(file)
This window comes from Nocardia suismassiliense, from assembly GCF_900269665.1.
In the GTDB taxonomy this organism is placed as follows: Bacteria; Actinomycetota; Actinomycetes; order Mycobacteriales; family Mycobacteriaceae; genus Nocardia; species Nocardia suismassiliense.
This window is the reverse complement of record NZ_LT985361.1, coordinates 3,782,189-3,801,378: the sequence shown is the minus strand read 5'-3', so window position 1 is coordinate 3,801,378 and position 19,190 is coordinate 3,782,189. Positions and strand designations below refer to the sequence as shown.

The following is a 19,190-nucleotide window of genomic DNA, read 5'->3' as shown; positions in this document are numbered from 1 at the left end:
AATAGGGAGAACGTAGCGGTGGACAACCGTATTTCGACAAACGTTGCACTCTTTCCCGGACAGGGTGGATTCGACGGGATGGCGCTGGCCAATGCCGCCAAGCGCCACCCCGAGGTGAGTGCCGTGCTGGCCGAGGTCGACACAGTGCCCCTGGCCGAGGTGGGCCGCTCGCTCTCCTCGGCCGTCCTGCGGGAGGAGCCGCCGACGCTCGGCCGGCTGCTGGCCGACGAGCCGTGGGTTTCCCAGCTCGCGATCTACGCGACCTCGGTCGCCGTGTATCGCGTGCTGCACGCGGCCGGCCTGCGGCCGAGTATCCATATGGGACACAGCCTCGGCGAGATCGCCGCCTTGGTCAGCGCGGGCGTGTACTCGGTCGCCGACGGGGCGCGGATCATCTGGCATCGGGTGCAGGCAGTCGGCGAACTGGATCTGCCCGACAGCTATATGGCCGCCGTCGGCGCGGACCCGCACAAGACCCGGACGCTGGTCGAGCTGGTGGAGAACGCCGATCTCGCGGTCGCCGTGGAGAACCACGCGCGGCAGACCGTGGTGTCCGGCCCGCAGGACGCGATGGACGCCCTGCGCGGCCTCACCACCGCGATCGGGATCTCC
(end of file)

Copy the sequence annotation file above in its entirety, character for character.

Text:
This window comes from Nocardia suismassiliense, from assembly GCF_900269665.1.
In the GTDB taxonomy this organism is placed as follows: Bacteria; Actinomycetota; Actinomycetes; order Mycobacteriales; family Mycobacteriaceae; genus Nocardia; species Nocardia suismassiliense.
This window is the reverse complement of record NZ_LT985361.1, coordinates 3,782,189-3,801,378: the sequence shown is the minus strand read 5'-3', so window position 1 is coordinate 3,801,378 and position 19,190 is coordinate 3,782,189. Positions and strand designations below refer to the sequence as shown.

The following is a 19,190-nucleotide window of genomic DNA, read 5'->3' as shown; positions in this document are numbered from 1 at the left end:
AATAGGGAGAACGTAGCGGTGGACAACCGTATTTCGACAAACGTTGCACTCTTTCCCGGACAGGGTGGATTCGACGGGATGGCGCTGGCCAATGCCGCCAAGCGCCACCCCGAGGTGAGTGCCGTGCTGGCCGAGGTCGACACAGTGCCCCTGGCCGAGGTGGGCCGCTCGCTCTCCTCGGCCGTCCTGCGGGAGGAGCCGCCGACGCTCGGCCGGCTGCTGGCCGACGAGCCGTGGGTTTCCCAGCTCGCGATCTACGCGACCTCGGTCGCCGTGTATCGCGTGCTGCACGCGGCCGGCCTGCGGCCGAGTATCCATATGGGACACAGCCTCGGCGAGATCGCCGCCTTGGTCAGCGCGGGCGTGTACTCGGTCGCCGACGGGGCGCGGATCATCTGGCATCGGGTGCAGGCAGTCGGCGAACTGGATCTGCCCGACAGCTATATGGCCGCCGTCGGCGCGGACCCGCACAAGACCCGGACGCTGGTCGAGCTGGTGGAGAACGCCGATCTCGCGGTCGCCGTGGAGAACCACGCGCGGCAGACCGTGGTGTCCGGCCCGCAGGACGCGATGGACGCCCTGCGCGGCCTCACCACCGCGATCGGGATCTCC